This interpretation is significant for the U.S. fishing industry because of the large number and percentage of vessels that apparently meet the act's grandfather exemptions.
According to the Chief of Vessel Documentation, a total of about 29,000 vessels were licensed for catching fish, and were therefore U.S. built, at the time the act was passed in 1987; and nearly all of them could likely be grandfathered for American control requirements under the act by virtue of the past fishing within the 200-mile limit.
By contrast, he estimated 2,000 new vessels constructed and documented for the fisheries in the two years following passage of the act are subject to the new American control conditions.
This interpretation is also significant for the groundfish industry off the coast of Alaska. About 86 percent of the vessels we reviewed would likely meet the American control grandfather exemptions. According to the Coast Guard's Chief of Vessel Documentation, the lives of these vessels could be extended almost indefinitely by periodic rebuilding in the United States.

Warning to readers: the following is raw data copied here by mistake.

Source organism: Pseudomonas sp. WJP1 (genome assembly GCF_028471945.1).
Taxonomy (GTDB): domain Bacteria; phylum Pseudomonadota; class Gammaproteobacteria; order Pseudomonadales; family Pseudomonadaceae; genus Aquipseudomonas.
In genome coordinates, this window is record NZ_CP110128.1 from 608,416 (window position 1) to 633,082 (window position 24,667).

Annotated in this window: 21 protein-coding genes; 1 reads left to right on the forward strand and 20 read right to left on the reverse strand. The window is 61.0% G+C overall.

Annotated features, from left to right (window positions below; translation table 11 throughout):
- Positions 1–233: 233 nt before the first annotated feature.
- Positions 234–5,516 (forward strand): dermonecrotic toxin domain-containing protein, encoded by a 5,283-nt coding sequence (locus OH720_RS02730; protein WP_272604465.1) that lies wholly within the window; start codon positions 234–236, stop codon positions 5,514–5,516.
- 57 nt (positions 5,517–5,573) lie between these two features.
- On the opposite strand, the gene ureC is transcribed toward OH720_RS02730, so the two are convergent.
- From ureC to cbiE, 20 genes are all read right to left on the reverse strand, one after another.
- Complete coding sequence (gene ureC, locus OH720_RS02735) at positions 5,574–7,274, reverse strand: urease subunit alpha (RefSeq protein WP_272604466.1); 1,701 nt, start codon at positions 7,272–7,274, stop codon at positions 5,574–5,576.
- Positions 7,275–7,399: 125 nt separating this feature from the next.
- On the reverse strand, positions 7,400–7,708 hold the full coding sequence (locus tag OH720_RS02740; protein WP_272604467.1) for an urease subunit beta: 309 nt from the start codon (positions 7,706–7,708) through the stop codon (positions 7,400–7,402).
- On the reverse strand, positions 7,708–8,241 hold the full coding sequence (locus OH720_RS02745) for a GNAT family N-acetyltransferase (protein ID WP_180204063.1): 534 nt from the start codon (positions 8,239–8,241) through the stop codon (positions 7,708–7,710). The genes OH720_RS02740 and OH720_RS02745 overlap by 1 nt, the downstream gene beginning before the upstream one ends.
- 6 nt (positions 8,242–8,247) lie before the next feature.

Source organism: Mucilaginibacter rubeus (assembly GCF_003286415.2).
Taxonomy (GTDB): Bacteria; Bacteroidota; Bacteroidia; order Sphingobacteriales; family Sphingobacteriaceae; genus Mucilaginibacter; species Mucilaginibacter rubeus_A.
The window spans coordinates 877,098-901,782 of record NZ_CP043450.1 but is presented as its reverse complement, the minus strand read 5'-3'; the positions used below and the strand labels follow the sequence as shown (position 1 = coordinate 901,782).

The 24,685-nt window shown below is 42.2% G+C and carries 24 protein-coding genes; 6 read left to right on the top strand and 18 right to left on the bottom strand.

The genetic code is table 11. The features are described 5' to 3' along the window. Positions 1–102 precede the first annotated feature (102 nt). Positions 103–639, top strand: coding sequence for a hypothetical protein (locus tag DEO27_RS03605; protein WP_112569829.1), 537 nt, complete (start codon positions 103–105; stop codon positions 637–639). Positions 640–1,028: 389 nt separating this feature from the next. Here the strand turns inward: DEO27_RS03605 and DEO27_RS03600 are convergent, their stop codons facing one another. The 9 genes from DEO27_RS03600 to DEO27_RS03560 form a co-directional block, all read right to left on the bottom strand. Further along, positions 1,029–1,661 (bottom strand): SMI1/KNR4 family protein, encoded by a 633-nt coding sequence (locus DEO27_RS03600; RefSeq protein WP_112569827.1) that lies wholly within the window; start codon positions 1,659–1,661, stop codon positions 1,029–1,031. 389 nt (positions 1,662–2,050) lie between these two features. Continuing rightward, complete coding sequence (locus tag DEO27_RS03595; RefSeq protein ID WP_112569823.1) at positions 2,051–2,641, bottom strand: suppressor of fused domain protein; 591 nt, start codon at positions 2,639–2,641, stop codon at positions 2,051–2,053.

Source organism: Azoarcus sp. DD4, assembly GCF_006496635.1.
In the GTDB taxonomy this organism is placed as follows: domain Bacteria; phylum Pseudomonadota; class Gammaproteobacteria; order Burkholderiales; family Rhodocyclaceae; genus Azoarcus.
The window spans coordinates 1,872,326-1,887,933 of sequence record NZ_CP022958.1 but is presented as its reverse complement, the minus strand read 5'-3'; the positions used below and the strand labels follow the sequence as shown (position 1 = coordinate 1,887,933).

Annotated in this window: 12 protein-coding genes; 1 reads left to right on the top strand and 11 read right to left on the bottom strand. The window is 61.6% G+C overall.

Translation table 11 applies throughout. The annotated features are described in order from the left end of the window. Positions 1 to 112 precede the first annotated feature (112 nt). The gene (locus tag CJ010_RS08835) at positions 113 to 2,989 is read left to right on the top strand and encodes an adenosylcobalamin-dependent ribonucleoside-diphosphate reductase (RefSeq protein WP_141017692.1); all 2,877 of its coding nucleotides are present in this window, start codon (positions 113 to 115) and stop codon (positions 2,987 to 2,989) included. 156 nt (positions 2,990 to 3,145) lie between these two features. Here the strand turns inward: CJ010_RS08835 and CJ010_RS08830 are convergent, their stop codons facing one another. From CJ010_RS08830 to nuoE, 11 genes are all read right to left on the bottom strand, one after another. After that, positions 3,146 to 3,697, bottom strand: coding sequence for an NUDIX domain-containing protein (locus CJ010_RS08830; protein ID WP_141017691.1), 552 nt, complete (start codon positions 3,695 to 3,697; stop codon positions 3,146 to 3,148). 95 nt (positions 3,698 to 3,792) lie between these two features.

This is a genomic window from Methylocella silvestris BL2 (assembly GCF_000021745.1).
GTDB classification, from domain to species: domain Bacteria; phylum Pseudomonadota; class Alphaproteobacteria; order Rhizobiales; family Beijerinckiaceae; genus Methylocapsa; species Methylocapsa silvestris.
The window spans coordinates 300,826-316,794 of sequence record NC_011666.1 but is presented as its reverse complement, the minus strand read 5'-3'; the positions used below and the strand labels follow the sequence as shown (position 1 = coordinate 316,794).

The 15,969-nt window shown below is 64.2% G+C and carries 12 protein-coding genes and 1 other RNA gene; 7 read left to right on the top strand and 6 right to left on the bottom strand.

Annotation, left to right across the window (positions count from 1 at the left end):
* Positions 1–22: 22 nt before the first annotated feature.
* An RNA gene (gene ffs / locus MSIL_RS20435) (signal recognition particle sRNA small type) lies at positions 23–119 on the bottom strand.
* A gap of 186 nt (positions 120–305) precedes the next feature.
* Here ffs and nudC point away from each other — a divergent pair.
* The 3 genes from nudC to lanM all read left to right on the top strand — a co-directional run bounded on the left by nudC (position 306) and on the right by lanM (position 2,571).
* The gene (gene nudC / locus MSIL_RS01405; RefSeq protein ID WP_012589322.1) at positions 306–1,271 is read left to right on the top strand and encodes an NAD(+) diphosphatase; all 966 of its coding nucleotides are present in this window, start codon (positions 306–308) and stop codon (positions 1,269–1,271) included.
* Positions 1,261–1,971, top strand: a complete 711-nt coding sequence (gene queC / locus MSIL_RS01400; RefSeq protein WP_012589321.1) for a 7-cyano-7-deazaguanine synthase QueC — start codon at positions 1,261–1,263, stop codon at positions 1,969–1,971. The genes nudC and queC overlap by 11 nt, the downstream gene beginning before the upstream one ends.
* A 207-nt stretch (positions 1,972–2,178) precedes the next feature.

In addition, the Chief estimated that about 800 of the 29,000 vessels in the United States, licensed for fish catching when the act was passed, meet the grandfather exemptions and are well suited for rebuilding or conversion into factory trawlers or other types of relatively large vessels that now dominate groundfish operations in Alaska. Thus, any number of these vessels could, at any time in the future, enter the Alaska groundfish fleet without needing to meet the new American control provisions.